With the war in Iraq raging on, Efraim Diveroli (Jonah Hill) offers childhood friend David Packouz (Miles Teller) a chance to make big bucks by becoming an international arms dealer. Together, they exploit a government initiative that allows businesses to bid on U.S. military contracts. Starting small allows the duo to rake in money and live the high life. They soon find themselves in over their heads after landing a $300 million deal to supply Afghan forces, a deal that puts them in business with some very shady people.
This one was a little weird. Is it a comedy or is it a drama? Is it funny because Jonah Hill says and does all these outrageous things or is it funny that it was just so easy for them to get away with what they did here? It was hard to tell sometimes while watching this. Here Hill plays Efraim Diveroli, a small time arms dealer who offers his childhood friend David Packouz (Teller) the chance to become big time, international arms dealers. Down on his luck, David accepts the offer and the two quickly make it big until it of course gets too much for them.
The film starts off with David being miserable while working as a massage therapist. He feels like his life is going nowhere. Things start to change once he is reunited with old friend Efraim who is a gun dealer. Funny how we get a lot of foreshadowing early on as we learn that David’s family hated Efraim and tried to keep the two away from each other. David is conflicted at first by Efraim’s offer since he is against war but that disappears fast once he learns about all the money he can make.
Through David’s regular eyes was where we got to learn about the war industry which was fun to watch and insightful. This was also where the film sort of acts as a commentary on the war by showing us how easy it all is/was. Efraim was the personification of this, being more of a caricature of that culture. He basically represented everything that was bad about war culture since he took advantage of it in whatever way he could for his own, and later David’s, benefit. This allowed him the opportunity to spew a series of somewhat funny lines which were mostly in the trailers. Hill can definitely handle this type of material but he did come on a little too strongly at times which made his character unlikeable.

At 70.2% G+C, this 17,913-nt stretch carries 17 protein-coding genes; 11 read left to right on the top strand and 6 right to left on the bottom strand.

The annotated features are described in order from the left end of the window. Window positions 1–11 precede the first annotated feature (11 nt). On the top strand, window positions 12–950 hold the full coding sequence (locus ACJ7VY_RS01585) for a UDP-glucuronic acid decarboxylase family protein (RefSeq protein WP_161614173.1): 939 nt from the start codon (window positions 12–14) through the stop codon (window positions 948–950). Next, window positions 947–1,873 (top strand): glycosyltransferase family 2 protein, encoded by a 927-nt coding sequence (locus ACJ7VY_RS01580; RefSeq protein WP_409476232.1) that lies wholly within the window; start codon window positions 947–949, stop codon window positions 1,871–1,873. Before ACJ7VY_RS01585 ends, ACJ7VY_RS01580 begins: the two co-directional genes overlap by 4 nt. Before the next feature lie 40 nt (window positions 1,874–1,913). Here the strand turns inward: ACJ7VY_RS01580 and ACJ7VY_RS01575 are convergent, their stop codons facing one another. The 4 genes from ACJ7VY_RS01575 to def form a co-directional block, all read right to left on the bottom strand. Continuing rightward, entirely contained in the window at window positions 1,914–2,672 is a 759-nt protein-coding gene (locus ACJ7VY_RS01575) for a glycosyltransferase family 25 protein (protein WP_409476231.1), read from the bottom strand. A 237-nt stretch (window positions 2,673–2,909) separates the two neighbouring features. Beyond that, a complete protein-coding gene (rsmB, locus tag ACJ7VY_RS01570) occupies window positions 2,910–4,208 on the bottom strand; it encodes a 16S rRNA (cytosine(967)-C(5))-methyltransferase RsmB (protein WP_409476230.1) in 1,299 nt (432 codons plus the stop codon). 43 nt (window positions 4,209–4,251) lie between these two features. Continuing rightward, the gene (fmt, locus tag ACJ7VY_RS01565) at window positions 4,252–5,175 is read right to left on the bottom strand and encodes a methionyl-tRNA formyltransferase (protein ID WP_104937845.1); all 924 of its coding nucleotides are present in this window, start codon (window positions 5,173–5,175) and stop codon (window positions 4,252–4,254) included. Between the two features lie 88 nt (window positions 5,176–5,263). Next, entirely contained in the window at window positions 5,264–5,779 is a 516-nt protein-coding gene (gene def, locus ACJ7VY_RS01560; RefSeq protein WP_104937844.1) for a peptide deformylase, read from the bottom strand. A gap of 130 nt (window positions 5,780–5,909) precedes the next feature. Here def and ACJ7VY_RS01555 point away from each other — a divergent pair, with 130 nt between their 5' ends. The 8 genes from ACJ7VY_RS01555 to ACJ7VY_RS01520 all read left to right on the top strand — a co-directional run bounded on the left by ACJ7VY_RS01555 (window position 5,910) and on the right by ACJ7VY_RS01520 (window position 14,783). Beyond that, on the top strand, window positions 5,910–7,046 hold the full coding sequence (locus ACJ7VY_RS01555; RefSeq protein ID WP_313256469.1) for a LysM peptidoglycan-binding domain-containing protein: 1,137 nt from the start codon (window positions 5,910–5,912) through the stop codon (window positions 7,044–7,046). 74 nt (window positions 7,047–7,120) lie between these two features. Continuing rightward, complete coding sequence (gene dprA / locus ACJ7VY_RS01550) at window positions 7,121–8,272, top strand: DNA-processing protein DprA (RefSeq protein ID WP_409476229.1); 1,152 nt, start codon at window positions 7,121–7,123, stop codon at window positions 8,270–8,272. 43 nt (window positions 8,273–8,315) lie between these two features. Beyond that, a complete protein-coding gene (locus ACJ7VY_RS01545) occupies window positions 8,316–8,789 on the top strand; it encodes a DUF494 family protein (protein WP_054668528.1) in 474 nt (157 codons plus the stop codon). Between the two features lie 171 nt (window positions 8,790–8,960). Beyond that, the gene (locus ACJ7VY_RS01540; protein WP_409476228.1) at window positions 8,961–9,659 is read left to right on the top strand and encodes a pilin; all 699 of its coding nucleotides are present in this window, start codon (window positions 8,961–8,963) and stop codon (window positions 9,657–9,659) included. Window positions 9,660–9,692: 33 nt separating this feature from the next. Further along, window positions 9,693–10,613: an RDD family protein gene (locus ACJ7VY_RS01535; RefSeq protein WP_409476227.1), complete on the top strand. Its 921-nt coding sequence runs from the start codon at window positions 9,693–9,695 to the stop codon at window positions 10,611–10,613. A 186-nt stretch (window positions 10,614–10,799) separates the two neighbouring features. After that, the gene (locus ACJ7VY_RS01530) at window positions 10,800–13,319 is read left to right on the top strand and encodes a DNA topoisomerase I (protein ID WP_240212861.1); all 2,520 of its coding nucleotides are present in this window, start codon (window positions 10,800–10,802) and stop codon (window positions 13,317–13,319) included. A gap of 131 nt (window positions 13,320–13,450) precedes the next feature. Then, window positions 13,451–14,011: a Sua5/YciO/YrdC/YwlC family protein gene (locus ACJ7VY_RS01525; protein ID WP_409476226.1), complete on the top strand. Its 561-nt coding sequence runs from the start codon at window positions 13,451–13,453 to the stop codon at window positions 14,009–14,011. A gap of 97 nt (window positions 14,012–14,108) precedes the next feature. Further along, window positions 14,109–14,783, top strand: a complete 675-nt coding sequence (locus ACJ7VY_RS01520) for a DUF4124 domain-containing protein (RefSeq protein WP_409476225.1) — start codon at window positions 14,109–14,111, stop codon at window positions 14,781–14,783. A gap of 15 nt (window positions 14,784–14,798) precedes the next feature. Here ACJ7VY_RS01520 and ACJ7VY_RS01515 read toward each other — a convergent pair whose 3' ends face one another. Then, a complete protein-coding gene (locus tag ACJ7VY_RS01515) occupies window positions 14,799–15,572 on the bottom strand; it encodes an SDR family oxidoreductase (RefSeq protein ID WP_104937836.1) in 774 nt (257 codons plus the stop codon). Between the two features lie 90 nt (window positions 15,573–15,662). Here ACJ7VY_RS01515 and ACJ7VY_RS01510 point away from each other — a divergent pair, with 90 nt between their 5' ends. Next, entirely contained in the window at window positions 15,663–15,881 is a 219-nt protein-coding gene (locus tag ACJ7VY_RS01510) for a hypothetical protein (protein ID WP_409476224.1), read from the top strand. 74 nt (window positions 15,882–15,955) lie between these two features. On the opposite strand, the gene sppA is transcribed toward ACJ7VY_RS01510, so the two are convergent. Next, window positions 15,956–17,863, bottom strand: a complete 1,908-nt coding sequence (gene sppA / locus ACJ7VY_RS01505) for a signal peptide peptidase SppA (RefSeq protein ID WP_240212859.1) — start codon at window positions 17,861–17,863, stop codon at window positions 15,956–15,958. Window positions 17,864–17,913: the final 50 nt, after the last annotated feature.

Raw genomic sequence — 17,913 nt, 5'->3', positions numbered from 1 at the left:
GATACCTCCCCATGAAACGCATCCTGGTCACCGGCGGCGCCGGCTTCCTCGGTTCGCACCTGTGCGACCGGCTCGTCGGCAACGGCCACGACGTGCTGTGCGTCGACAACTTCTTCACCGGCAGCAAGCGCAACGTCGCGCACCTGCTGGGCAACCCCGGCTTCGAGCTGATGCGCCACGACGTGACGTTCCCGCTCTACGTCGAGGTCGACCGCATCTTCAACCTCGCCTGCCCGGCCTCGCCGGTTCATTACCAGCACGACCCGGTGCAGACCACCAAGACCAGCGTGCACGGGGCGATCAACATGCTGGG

David was a much more likeable character because he was the more normal one of the two, acting as the straight man to Efraim’s craziness. He was just trying to make a better life for himself and his girlfriend Iz (Ana De Armas), who is also opposed to the war. The fact that the film gave him some semblance of a life made him more interesting by default. His character had a lot more development than Efraim in that he ended up different from where he started but Efraim stayed the same. His character had more progression since the film focused on him almost exclusively while not letting Efraim have more than his quips. His character may have been more likeable if we had learned more about him than through David’s early narration.
While the film’s marketing heavily involves Hill and Teller, their chemistry could have been better. It’s not completely their fault as they are not together on screen as much as they should have. Their relationship wasn’t as believable because their characters are on different levels so it was hard to see them together. The better relationship here was David and Iz. They obviously had less screen time than David and Efraim but they were better to watch together. Bradley Cooper was also great in a smaller role as a shady, menacing arms dealer named Henry Girard. Even with the limited screen time, he managed to be imposing and sometimes scary with only his sunglasses.
Despite Hill and Teller’s slight incompatibility, they were still good here in their individual roles. Hill caricatured Efraim was mostly funny despite being overbearing and unlikeable at times but that wasn’t all his fault because that was how his character was written. Teller was very likeable as David, bringing some seriousness and maturity to the role. De Armas was good too as Iz.
Overall, this was a fun look at the industry of war with decent performances but the tone was a little weird.